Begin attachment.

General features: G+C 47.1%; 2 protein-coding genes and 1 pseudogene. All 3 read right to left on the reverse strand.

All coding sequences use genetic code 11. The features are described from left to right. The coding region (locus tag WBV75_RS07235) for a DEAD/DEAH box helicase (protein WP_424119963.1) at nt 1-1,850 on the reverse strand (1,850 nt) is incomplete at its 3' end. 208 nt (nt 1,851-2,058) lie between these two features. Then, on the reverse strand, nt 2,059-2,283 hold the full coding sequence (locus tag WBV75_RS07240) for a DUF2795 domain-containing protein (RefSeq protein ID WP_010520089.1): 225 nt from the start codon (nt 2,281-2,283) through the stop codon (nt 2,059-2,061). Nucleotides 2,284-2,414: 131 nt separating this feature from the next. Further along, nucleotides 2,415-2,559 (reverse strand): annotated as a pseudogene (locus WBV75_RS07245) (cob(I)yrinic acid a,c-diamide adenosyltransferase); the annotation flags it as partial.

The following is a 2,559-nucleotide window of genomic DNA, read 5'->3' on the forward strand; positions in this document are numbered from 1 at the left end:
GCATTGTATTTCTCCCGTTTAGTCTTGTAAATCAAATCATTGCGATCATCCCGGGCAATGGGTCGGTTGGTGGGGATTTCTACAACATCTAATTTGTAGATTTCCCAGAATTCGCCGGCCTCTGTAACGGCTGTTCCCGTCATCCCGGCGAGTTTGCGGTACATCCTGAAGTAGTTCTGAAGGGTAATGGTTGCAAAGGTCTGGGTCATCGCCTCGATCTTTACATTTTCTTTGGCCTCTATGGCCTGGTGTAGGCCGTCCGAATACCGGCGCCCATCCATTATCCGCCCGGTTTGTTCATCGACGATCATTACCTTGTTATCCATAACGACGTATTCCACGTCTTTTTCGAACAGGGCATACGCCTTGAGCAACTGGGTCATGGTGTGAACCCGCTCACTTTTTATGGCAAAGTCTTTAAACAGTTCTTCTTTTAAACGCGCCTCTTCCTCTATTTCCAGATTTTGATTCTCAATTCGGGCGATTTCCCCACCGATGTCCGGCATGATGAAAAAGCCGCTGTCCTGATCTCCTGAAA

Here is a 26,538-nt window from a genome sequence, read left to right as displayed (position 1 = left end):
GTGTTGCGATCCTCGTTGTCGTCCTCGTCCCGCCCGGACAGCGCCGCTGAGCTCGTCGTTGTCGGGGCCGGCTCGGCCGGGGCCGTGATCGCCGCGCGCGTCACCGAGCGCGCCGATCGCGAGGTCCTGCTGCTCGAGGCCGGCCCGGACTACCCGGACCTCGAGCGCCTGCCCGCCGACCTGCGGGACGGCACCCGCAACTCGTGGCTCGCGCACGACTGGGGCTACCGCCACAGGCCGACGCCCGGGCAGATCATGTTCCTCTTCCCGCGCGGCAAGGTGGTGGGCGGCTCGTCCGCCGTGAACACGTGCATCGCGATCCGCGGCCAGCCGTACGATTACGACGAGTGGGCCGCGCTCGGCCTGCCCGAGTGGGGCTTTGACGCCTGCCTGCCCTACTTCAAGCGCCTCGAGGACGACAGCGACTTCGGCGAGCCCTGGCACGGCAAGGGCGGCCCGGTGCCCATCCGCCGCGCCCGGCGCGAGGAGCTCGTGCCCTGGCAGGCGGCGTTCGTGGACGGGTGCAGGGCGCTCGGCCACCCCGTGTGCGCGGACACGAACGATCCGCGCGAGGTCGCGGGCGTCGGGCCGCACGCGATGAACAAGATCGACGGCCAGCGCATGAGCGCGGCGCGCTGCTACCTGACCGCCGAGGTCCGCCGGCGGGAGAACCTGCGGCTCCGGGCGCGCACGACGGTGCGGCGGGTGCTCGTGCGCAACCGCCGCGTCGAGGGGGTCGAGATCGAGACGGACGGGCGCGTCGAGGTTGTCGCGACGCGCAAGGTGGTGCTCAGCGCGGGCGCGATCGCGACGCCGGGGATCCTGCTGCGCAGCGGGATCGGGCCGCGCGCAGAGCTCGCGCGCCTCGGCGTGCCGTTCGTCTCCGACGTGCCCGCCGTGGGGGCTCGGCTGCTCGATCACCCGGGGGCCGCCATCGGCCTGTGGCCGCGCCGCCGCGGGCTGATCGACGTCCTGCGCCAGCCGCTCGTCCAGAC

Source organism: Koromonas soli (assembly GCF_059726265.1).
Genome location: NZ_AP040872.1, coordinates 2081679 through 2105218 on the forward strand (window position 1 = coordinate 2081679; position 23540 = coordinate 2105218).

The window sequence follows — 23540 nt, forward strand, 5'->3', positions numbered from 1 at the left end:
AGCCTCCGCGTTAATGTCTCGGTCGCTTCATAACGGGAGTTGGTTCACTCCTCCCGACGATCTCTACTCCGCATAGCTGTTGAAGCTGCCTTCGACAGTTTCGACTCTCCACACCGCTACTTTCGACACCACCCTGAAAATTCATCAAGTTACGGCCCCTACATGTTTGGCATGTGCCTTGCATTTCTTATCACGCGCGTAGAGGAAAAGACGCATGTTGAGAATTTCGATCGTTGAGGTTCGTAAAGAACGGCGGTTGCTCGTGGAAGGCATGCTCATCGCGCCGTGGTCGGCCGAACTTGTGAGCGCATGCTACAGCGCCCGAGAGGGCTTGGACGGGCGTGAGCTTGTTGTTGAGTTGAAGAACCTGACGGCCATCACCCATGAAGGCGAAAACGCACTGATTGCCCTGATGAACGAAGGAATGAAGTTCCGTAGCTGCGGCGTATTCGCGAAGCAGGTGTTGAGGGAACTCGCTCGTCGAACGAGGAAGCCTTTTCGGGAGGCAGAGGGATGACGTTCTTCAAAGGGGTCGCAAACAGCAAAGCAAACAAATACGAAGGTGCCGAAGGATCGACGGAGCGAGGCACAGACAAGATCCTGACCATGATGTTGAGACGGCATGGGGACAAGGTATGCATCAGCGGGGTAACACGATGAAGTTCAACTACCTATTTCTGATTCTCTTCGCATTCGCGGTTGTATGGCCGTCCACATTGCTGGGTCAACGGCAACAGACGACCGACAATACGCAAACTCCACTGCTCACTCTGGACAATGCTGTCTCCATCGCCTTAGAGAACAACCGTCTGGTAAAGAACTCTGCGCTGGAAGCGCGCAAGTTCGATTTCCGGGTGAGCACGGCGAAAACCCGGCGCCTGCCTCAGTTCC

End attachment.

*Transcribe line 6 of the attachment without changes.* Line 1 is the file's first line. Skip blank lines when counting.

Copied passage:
GTGTTGCGATCCTCGTTGTCGTCCTCGTCCCGCCCGGACAGCGCCGCTGAGCTCGTCGTTGTCGGGGCCGGCTCGGCCGGGGCCGTGATCGCCGCGCGCGTCACCGAGCGCGCCGATCGCGAGGTCCTGCTGCTCGAGGCCGGCCCGGACTACCCGGACCTCGAGCGCCTGCCCGCCGACCTGCGGGACGGCACCCGCAACTCGTGGCTCGCGCACGACTGGGGCTACCGCCACAGGCCGACGCCCGGGCAGATCATGTTCCTCTTCCCGCGCGGCAAGGTGGTGGGCGGCTCGTCCGCCGTGAACACGTGCATCGCGATCCGCGGCCAGCCGTACGATTACGACGAGTGGGCCGCGCTCGGCCTGCCCGAGTGGGGCTTTGACGCCTGCCTGCCCTACTTCAAGCGCCTCGAGGACGACAGCGACTTCGGCGAGCCCTGGCACGGCAAGGGCGGCCCGGTGCCCATCCGCCGCGCCCGGCGCGAGGAGCTCGTGCCCTGGCAGGCGGCGTTCGTGGACGGGTGCAGGGCGCTCGGCCACCCCGTGTGCGCGGACACGAACGATCCGCGCGAGGTCGCGGGCGTCGGGCCGCACGCGATGAACAAGATCGACGGCCAGCGCATGAGCGCGGCGCGCTGCTACCTGACCGCCGAGGTCCGCCGGCGGGAGAACCTGCGGCTCCGGGCGCGCACGACGGTGCGGCGGGTGCTCGTGCGCAACCGCCGCGTCGAGGGGGTCGAGATCGAGACGGACGGGCGCGTCGAGGTTGTCGCGACGCGCAAGGTGGTGCTCAGCGCGGGCGCGATCGCGACGCCGGGGATCCTGCTGCGCAGCGGGATCGGGCCGCGCGCAGAGCTCGCGCGCCTCGGCGTGCCGTTCGTCTCCGACGTGCCCGCCGTGGGGGCTCGGCTGCTCGATCACCCGGGGGCCGCCATCGGCCTGTGGCCGCGCCGCCGCGGGCTGATCGACGTCCTGCGCCAGCCGCTCGTCCAGAC